Window Planter Ideas

Window boxes are often used in urban areas as the only means of gardening since there is little or no other space, according to Carol Spier, author of "Garden Ideas." The houses or buildings are set up against sidewalks and streets. New Orleans' French Quarter is a good example of street-side gardening with window boxes. Make sure the window boxes are securely fastened to the window or building before planting.

Vegetable Garden

Plant a minisalad garden if your window box gets six hours of sun. Stick with leaf variety lettuce instead of head type. Sprinkle the seeds over the soil, and then cover the seeds with 1/8 inch of soil. Harvest the lettuce by cutting individual leaves with scissors rather a whole head. Small varieties of tomatoes like patio pick will do well in a window box. The plants stay compact. Add some basil, a bush cucumber and a green pepper.

Shade

Light up a shady window with bright-colored flowers. Impatiens have small round leaves and flowers the size of a quarter in pinks, purples, orange and white. The plants are nearly covered with flowers once blooming starts. Fuchsia flowers are a combination of purple, bright pink and red. The flowers trail and will obscure the window box completely. Another shady flower are begonias with golf ball size flowers. Try hostas, coleus and trailing vinca. The leaves come in shades of purple, yellow, orange and pink in the case of coleus. Vinca is green, green edged with white or green edged with yellow. Hostas have a rosette shape. Choose a hosta that stays on the smaller side for a window box.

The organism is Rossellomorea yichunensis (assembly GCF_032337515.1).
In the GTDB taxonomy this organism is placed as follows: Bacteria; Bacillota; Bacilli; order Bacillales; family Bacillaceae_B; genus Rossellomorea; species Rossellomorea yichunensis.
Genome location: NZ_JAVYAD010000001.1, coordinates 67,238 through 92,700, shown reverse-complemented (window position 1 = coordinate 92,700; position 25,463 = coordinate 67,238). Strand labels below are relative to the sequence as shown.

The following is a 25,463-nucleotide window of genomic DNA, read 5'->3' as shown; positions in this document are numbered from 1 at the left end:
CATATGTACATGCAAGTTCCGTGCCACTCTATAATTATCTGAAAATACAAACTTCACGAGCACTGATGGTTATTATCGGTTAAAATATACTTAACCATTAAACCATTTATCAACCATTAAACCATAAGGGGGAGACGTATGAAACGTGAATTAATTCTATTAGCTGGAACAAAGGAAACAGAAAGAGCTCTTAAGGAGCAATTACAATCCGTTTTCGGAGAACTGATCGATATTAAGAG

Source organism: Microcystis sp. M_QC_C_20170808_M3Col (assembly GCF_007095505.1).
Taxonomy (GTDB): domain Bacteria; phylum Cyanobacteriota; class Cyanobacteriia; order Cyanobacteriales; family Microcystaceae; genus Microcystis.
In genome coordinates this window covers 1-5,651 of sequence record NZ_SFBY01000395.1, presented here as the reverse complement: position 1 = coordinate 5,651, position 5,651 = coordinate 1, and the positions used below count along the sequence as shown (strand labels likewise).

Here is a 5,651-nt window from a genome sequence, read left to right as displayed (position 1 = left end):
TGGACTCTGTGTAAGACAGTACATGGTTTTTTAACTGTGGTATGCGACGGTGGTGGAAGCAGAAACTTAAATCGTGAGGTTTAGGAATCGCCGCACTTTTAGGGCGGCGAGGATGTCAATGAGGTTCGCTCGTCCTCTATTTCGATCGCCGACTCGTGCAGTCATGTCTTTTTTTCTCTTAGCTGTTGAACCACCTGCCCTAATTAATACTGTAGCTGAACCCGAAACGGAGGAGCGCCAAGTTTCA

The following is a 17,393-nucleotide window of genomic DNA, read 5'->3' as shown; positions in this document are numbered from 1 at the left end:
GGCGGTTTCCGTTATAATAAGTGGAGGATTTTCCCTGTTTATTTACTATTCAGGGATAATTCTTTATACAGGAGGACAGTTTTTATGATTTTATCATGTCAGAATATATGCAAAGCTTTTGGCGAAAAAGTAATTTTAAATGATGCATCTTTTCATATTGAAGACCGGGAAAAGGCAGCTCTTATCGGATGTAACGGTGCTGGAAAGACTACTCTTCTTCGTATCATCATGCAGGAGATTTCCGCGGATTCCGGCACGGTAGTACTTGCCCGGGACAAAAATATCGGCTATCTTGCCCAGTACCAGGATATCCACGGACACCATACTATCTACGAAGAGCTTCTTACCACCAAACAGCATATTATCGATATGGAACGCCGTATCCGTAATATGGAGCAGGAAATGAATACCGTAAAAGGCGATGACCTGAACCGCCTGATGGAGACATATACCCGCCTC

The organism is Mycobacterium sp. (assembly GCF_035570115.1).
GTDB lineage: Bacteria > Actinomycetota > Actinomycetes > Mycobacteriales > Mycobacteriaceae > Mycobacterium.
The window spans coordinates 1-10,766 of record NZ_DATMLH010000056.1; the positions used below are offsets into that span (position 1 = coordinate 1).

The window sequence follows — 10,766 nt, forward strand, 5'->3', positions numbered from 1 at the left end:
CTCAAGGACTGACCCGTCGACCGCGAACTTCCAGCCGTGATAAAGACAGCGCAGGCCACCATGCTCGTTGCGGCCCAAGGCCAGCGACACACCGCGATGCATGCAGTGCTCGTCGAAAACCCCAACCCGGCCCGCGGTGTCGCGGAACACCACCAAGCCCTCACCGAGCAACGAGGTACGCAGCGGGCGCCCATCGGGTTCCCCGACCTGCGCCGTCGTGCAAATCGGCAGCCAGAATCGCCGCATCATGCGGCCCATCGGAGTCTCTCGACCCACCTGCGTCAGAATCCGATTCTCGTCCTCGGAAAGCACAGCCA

Sunny

Cool a sunny window with flowers in tones of white, blues and purples. Plant blue salvia in the back of the box. It grows to 18 inches high. Place white petunias in the center. Edge the box with light purple alyssum to trail over the edge. Fill in with blue lobelia. Keep window boxes in the sun well watered. They dry out quickly. White flower boxes are stunning if the flowers contrast with the color of the house. White flowers against beige stucco won't go anywhere, while those same flowers against red brick stand out. Try flowering kale with its bicolored white and green ruffled leaves with white bacopa, white miniature roses and white snapdragons. Place the tall snapdragons in the back of the box the roses in the center with a kale on each side. The bacopa will grow over the sides of the box.

Keywords: flowering window box, salad window box, shady window boxes

About this Author

Katie Rosehill holds an MBA from Arizona State University. She began her writing career soon after college and has written website content and e-books. Her articles have appeared on GardenGuides.com, eHow, and GolfLinks. Favorite topics include personal finance - that MBA does come in handy sometimes - weddings and gardening.